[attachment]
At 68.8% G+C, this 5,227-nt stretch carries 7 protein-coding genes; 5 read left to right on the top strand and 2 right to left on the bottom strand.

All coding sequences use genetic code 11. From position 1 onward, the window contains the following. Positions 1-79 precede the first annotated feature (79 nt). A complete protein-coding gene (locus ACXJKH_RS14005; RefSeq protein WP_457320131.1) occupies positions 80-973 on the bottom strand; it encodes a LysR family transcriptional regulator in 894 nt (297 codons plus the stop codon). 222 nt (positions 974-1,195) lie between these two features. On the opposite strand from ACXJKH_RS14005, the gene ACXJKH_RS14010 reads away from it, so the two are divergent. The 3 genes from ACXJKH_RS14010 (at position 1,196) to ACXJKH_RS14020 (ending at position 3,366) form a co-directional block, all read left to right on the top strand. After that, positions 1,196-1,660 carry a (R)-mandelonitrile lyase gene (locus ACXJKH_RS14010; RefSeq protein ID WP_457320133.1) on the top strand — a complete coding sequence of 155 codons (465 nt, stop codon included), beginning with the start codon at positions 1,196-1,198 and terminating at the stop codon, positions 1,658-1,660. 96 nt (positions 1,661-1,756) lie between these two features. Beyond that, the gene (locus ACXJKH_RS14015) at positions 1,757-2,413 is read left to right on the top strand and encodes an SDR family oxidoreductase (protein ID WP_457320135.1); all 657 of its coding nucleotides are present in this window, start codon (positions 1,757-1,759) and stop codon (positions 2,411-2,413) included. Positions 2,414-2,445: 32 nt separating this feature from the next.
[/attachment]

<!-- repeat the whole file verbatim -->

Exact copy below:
At 68.8% G+C, this 5,227-nt stretch carries 7 protein-coding genes; 5 read left to right on the top strand and 2 right to left on the bottom strand.

All coding sequences use genetic code 11. From position 1 onward, the window contains the following. Positions 1-79 precede the first annotated feature (79 nt). A complete protein-coding gene (locus ACXJKH_RS14005; RefSeq protein WP_457320131.1) occupies positions 80-973 on the bottom strand; it encodes a LysR family transcriptional regulator in 894 nt (297 codons plus the stop codon). 222 nt (positions 974-1,195) lie between these two features. On the opposite strand from ACXJKH_RS14005, the gene ACXJKH_RS14010 reads away from it, so the two are divergent. The 3 genes from ACXJKH_RS14010 (at position 1,196) to ACXJKH_RS14020 (ending at position 3,366) form a co-directional block, all read left to right on the top strand. After that, positions 1,196-1,660 carry a (R)-mandelonitrile lyase gene (locus ACXJKH_RS14010; RefSeq protein ID WP_457320133.1) on the top strand — a complete coding sequence of 155 codons (465 nt, stop codon included), beginning with the start codon at positions 1,196-1,198 and terminating at the stop codon, positions 1,658-1,660. 96 nt (positions 1,661-1,756) lie between these two features. Beyond that, the gene (locus ACXJKH_RS14015) at positions 1,757-2,413 is read left to right on the top strand and encodes an SDR family oxidoreductase (protein ID WP_457320135.1); all 657 of its coding nucleotides are present in this window, start codon (positions 1,757-1,759) and stop codon (positions 2,411-2,413) included. Positions 2,414-2,445: 32 nt separating this feature from the next.